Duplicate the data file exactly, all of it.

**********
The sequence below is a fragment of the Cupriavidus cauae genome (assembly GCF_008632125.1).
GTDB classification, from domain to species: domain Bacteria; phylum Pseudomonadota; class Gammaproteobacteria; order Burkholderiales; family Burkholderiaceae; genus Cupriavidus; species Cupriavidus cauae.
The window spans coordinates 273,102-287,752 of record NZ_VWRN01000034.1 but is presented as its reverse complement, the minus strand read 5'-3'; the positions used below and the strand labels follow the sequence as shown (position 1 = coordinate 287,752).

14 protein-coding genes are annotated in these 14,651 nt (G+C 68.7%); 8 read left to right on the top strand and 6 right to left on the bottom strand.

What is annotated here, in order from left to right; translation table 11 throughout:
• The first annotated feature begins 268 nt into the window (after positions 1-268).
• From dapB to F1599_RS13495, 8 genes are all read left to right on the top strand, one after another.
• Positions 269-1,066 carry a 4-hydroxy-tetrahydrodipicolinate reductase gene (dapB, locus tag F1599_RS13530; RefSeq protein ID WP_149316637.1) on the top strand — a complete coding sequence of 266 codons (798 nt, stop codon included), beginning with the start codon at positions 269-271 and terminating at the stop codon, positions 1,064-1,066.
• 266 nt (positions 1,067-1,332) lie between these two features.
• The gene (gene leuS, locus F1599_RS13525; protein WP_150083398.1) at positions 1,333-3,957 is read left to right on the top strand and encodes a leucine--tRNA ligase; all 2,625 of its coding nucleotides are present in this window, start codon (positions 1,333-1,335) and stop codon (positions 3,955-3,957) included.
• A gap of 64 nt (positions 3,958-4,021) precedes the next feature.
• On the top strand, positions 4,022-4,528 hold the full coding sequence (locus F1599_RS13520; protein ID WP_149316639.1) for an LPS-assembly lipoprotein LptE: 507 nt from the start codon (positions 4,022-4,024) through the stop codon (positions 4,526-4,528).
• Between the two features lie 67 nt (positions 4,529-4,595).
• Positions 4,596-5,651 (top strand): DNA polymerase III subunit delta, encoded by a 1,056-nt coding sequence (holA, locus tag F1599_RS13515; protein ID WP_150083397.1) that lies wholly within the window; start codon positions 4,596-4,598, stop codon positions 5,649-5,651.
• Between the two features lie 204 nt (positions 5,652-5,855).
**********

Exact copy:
The sequence below is a fragment of the Cupriavidus cauae genome (assembly GCF_008632125.1).
GTDB classification, from domain to species: domain Bacteria; phylum Pseudomonadota; class Gammaproteobacteria; order Burkholderiales; family Burkholderiaceae; genus Cupriavidus; species Cupriavidus cauae.
The window spans coordinates 273,102-287,752 of record NZ_VWRN01000034.1 but is presented as its reverse complement, the minus strand read 5'-3'; the positions used below and the strand labels follow the sequence as shown (position 1 = coordinate 287,752).

14 protein-coding genes are annotated in these 14,651 nt (G+C 68.7%); 8 read left to right on the top strand and 6 right to left on the bottom strand.

What is annotated here, in order from left to right; translation table 11 throughout:
• The first annotated feature begins 268 nt into the window (after positions 1-268).
• From dapB to F1599_RS13495, 8 genes are all read left to right on the top strand, one after another.
• Positions 269-1,066 carry a 4-hydroxy-tetrahydrodipicolinate reductase gene (dapB, locus tag F1599_RS13530; RefSeq protein ID WP_149316637.1) on the top strand — a complete coding sequence of 266 codons (798 nt, stop codon included), beginning with the start codon at positions 269-271 and terminating at the stop codon, positions 1,064-1,066.
• 266 nt (positions 1,067-1,332) lie between these two features.
• The gene (gene leuS, locus F1599_RS13525; protein WP_150083398.1) at positions 1,333-3,957 is read left to right on the top strand and encodes a leucine--tRNA ligase; all 2,625 of its coding nucleotides are present in this window, start codon (positions 1,333-1,335) and stop codon (positions 3,955-3,957) included.
• A gap of 64 nt (positions 3,958-4,021) precedes the next feature.
• On the top strand, positions 4,022-4,528 hold the full coding sequence (locus F1599_RS13520; protein ID WP_149316639.1) for an LPS-assembly lipoprotein LptE: 507 nt from the start codon (positions 4,022-4,024) through the stop codon (positions 4,526-4,528).
• Between the two features lie 67 nt (positions 4,529-4,595).
• Positions 4,596-5,651 (top strand): DNA polymerase III subunit delta, encoded by a 1,056-nt coding sequence (holA, locus tag F1599_RS13515; protein ID WP_150083397.1) that lies wholly within the window; start codon positions 4,596-4,598, stop codon positions 5,649-5,651.
• Between the two features lie 204 nt (positions 5,652-5,855).